Why did 30 sperm whales strand in 2016?

Teams of international scientists and experts from around Europe have worked together to discover the cause.

Sperm whale carcass washed up on isle of Texel

Sperm whale carcass washed up on isle of Texel, off coast of The Netherlands © Steve Geelhoed


In early 2016, 30 sperm whales foraged in Norwegian waters before entering the southern North Sea and ending up stranded across five European countries.

Over a period of six weeks, 16 animals stranded in Germany, six in England, six in The Netherlands, one in Denmark and one in France.

An investigation by international scientists and experts has now published its results on these strandings, concluding that they were probably due to a combination of several factors.


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“We looked at the health status and nutritional condition of each animals [27 of the whales were examined],” says Utrecht University’s Lonneke Ijsseldijk.

“Several infections were found, including parasites and a new herpes virus, but all were deemed to be incidental findings in this large-scale stranding event. Being able to rule disease as the primary cause of the event makes other causes more likely.”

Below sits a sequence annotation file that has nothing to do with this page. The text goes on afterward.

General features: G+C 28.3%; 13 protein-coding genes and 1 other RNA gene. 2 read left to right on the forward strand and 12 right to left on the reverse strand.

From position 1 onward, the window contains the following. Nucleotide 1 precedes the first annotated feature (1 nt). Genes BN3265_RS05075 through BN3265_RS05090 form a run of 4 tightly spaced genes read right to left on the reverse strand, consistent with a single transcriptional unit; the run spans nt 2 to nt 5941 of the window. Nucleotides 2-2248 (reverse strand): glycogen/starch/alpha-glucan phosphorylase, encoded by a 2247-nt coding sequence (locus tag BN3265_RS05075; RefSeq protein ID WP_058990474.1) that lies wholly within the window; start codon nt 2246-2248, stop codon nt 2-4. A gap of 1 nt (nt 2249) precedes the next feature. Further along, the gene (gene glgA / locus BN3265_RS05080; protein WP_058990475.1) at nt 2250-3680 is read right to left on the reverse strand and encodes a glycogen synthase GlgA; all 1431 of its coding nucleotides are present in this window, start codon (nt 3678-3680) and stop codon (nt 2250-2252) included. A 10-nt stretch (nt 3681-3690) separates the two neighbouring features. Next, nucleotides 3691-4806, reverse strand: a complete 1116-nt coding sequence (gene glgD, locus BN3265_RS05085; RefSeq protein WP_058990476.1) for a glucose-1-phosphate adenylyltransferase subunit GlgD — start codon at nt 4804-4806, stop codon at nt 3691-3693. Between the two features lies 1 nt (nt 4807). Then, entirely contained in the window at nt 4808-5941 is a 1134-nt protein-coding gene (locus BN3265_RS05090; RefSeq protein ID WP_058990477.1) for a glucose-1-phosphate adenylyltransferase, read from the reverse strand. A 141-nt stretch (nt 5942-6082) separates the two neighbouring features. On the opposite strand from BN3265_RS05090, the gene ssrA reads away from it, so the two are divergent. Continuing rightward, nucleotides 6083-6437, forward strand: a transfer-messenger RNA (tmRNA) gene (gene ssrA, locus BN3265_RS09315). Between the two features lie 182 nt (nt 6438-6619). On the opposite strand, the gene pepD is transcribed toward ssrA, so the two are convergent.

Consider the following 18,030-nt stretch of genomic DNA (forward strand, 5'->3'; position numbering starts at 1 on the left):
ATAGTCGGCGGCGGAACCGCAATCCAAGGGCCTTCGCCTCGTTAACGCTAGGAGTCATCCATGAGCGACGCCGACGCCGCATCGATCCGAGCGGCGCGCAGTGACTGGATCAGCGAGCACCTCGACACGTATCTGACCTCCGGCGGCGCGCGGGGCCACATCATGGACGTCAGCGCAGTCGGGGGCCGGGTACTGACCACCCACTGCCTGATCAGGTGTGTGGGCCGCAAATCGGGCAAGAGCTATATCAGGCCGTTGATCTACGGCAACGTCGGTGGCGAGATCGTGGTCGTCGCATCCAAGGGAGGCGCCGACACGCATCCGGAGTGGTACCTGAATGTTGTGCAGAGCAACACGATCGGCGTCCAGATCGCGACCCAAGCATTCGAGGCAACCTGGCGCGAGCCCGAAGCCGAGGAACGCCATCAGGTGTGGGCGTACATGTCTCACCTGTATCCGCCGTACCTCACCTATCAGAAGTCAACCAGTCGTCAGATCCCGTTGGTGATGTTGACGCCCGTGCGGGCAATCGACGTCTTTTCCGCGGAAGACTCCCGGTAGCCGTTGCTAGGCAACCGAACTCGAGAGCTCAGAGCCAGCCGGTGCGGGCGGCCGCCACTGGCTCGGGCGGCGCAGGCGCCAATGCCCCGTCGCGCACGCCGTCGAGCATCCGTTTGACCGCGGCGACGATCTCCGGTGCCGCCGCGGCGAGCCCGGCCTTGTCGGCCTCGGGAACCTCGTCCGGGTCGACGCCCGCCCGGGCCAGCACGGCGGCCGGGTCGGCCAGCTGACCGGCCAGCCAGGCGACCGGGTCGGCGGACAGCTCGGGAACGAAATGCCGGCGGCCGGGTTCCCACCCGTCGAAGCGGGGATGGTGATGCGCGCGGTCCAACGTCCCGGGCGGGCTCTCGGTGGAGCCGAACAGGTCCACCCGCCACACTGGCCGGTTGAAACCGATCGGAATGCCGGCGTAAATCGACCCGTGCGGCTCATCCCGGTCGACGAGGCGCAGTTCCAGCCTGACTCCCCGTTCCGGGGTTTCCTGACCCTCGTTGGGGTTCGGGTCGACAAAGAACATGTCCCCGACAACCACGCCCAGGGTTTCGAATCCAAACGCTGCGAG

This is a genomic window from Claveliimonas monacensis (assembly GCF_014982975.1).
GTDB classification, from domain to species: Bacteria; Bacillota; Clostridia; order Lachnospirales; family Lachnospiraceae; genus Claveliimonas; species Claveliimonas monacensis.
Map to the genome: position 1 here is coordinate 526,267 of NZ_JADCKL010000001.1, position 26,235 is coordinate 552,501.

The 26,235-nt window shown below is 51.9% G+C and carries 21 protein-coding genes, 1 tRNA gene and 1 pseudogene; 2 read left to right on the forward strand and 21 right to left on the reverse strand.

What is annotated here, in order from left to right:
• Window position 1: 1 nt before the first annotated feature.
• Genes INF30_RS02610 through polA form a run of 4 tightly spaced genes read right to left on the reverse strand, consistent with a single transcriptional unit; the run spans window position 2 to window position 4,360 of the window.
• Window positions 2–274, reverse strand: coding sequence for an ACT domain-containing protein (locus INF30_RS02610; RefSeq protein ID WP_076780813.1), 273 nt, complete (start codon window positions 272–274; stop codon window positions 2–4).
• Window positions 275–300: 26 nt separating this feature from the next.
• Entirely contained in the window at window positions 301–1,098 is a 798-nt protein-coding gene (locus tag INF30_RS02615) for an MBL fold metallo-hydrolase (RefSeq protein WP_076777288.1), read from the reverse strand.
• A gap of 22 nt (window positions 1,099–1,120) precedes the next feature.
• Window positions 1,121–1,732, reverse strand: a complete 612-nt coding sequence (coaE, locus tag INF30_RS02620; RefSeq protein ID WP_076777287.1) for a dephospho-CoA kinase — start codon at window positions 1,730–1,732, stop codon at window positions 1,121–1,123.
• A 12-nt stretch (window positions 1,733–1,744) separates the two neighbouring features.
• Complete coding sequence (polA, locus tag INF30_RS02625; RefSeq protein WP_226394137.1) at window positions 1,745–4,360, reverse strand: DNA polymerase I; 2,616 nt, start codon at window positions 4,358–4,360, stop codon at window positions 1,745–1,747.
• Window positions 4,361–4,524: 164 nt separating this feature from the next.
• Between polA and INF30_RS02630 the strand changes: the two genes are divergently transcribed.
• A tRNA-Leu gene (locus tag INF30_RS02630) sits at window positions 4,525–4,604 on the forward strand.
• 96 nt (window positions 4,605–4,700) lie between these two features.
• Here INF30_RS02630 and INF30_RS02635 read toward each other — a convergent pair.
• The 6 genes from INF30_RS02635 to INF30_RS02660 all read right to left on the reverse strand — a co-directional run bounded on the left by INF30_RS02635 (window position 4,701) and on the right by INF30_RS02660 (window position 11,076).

Other factors were also investigated, but there was no evidence of manmade trauma (such as entanglement or ship strike), chemical pollution, harmful algal blooms, or changes in sea surface temperature causing the strandings.

“In nine examined whales, marine debris (plastic) was also found, but had not caused obstructions of the gastrointestinal tract or starvation and were deemed to be of secondary importance,” continues Ijsseldijk.


© Institute for Terrestrial and Aquatic Wildlife Research, University of Hannover


All 30 whales were young subadult males aged between 10 and 16 years old, and the reason why they entered the North Sea is unclear.

Sperm whales usually inhabit deep water, and the North Sea becomes progressively shallower towards the south. It is a global hotspot for sperm whale strandings.

“Once the whales entered the southern North Sea, they were unfortunately really up against it.,” says Rob Deaville, project manager of the Zoological Society of London’s Cetacean Strandings Investigation Programme.

“As highly specialised deep-water feeders, their biosonar wouldn’t have been able to function effectively in this very shallow region, meaning that unless they found their way back out again, their stranding – in what is effectively an ‘acoustic dead zone’ for deep diving species – would have been inevitable.”

Read the full paper in PLOS ONE.


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